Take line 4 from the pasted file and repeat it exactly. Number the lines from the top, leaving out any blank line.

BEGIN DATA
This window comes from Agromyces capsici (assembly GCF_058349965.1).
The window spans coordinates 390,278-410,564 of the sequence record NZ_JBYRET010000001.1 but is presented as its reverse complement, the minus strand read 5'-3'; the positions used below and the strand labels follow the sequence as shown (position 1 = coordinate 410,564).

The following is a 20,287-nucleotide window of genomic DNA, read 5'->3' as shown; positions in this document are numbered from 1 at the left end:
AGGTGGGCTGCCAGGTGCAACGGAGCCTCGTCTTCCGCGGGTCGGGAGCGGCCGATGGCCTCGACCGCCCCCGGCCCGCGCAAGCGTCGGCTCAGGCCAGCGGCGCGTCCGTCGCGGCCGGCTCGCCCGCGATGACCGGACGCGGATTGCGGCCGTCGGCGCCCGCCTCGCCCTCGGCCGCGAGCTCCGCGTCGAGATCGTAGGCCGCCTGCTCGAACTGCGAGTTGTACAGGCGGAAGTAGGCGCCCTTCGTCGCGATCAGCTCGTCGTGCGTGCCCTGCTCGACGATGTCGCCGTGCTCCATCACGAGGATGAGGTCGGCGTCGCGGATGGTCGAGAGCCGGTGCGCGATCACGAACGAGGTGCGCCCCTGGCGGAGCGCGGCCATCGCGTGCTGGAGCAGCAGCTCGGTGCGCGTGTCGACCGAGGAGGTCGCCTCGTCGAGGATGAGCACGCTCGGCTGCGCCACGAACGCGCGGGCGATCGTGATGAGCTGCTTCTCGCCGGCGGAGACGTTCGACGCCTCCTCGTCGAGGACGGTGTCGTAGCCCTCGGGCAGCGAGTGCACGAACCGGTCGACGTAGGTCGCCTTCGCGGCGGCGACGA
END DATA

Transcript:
AGGTGGGCTGCCAGGTGCAACGGAGCCTCGTCTTCCGCGGGTCGGGAGCGGCCGATGGCCTCGACCGCCCCCGGCCCGCGCAAGCGTCGGCTCAGGCCAGCGGCGCGTCCGTCGCGGCCGGCTCGCCCGCGATGACCGGACGCGGATTGCGGCCGTCGGCGCCCGCCTCGCCCTCGGCCGCGAGCTCCGCGTCGAGATCGTAGGCCGCCTGCTCGAACTGCGAGTTGTACAGGCGGAAGTAGGCGCCCTTCGTCGCGATCAGCTCGTCGTGCGTGCCCTGCTCGACGATGTCGCCGTGCTCCATCACGAGGATGAGGTCGGCGTCGCGGATGGTCGAGAGCCGGTGCGCGATCACGAACGAGGTGCGCCCCTGGCGGAGCGCGGCCATCGCGTGCTGGAGCAGCAGCTCGGTGCGCGTGTCGACCGAGGAGGTCGCCTCGTCGAGGATGAGCACGCTCGGCTGCGCCACGAACGCGCGGGCGATCGTGATGAGCTGCTTCTCGCCGGCGGAGACGTTCGACGCCTCCTCGTCGAGGACGGTGTCGTAGCCCTCGGGCAGCGAGTGCACGAACCGGTCGACGTAGGTCGCCTTCGCGGCGGCGACGA